A survivor’s story: A positive outlook can aid recovery
STEAMBOAT SPRINGS — Last November, Steve Hayslip noticed something was off. His left nipple suddenly appeared inverted.
Within a week, Hayslip made an appointment, but the doctor wasn’t overly concerned. He said if Hayslip wanted, he could get a mammogram. At the time, he was told it could be as much as $750, which made it cost prohibitive. Hayslip was otherwise healthy, active and a very young looking 64 years old.
So Hayslip, a Steamboat Resort ski patroller for the past 40 years, went on with his usual winter routine.
But, a few months later, he felt a lump behind the nipple. It had developed quickly and felt about the size of a quarter.
Hayslip immediately made another appointment.
Eight days later, he was in surgery to remove his entire left breast and one lymph node.
Before the surgery, he let all his female ski patrol buddies feel the lump. He wanted them to know what a cancerous lump could feel like.
“It didn’t bother me because it was helping them,” said Hayslip.
From beginning to end of the ordeal, Hayslip was very open about the cancer and documented every step in a binder. He remained practical, faced it with optimism and never felt sorry for himself.
“I’ve got some great 8 by 10 glossies of the surgery,” he said. Hayslip knew his experience was rare and wanted others to know breast cancer can happen to men, too.
Less than one percent of people diagnosed with breast cancer are men, said Frannie Johnson, a nurse navigator at UCHealth Gloria Gossard Breast Care Center.
And when men are diagnosed, it is usually at a later stage. The average time frame between a man noticing a change and doing something about it, Johnson said, is about 19 months.
Luckily, Hayslip’s was caught relatively early and hadn’t spread too far.
And, while his diagnosis was unusual, Hayslip is no stranger to cancer.
“I know more than most,” he said.
His mother had breast cancer early in her life and lived for many years after a mastectomy.
His dad died of cancer in 2004, and Hayslip watched him go through chemotherapy. When his dad’s hair started falling out, they went to the barbershop together and “both walked out bald. It was funny as hell.”
Haylsip said he thought about his parents, but he didn’t think about dying.
“I thought about healing,” he said. “I had the surgery — they cut it out, and I thought — okay, what’s the next step?”
The next step was to wait for his score. An Oncotype DX score of 18 or lower indicates a cancer with a low risk of recurrence.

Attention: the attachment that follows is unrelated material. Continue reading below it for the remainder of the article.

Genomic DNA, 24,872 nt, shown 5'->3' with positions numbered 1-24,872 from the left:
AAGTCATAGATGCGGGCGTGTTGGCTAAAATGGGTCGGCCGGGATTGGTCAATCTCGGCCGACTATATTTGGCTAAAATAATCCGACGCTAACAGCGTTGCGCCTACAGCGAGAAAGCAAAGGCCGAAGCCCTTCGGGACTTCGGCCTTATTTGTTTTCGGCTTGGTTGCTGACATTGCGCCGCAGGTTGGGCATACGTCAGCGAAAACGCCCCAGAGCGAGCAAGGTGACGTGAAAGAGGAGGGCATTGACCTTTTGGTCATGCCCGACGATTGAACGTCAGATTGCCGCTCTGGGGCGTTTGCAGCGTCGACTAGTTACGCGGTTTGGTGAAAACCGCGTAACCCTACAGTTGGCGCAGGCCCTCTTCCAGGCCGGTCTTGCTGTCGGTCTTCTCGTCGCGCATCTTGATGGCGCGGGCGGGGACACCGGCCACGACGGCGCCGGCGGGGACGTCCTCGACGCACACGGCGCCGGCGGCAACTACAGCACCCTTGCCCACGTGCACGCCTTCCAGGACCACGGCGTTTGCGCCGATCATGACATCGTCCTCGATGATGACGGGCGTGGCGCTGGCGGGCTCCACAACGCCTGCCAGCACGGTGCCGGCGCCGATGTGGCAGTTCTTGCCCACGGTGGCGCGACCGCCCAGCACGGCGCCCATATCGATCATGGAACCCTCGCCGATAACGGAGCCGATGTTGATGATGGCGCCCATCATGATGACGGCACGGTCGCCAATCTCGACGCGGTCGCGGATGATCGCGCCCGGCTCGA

Hayslip’s score was 26.
He’d originally thought he could avoid chemotherapy, but not with that score. So, “Let’s get on with it,” he thought.
Beginning last April, he went in for four rounds of chemotherapy every three weeks. He said the people at the UCHealth Gloria Gossard Breast Care Center made the treatments “seamless.” And the food was great. He still returns to hug his nurses.
Hayslip didn’t notice a lot of changes to how he felt after the first two treatments. His hair did start to come out in tufts early on, so he went into a hairdresser and asked, “Can I have a chemo cut?” She didn’t charge him.
After the third treatment, he gained weight and lost energy. He mostly kept to his routine but sometimes had to slow down, cut back and postpone a few projects.
At one point, six female friends came and cleaned his house top to bottom, and “people lined up to cook food.”
Hayslip said going into the diagnosis healthy only helped his recovery.
“Skiing four or five days a week keeps you healthy,” he said. And he’s always stayed active in the summer doing construction work.
He also attributes a positive outlook to an easier recovery.
Looking back, “I know a lot more about cancer treatment and the disease,” he said. And, he knows how important it is to take the necessary precautions and spend the money if need be. His insurance covered much of the treatment, and during the early out-of-pocket phase, Hayslip was able to get some financial assistance from Bust of Steamboat, which provides $500 per patient for mammograms or other procedures if uninsured or underinsured.
Johnson said the most important message she has for men is simply that they, too, can get breast cancer. They should know what their breast tissue feels like and be aware of any changes, she said. And, family history can play a factor. Financially, “There are resources out there.”
Looking forward, “Life is great,” Hayslip said. “It opened my eyes to a whole other world and what other people are going through.”
His doctor is pleased with how his recovery is proceeding, Hayslip said, but he’ll need to stay vigilant and will continue to go in for checkups every three months. He’s ready for ski season and feeling nearly 100 percent back to his old self.
In terms of advice for others, men and women, “Make sure you know what your body is doing,” Hayslip said. “If you find something out of the ordinary — get it checked out.”
To reach Kari Dequine Harden, call 970-871-4205, email kharden@SteamboatPilot.com or follow her on Twitter @kariharden.
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At one time, cervical cancer was the leading cause of cancer death in women. Now it is one of the most preventable and, if found early, successfully treated cancers.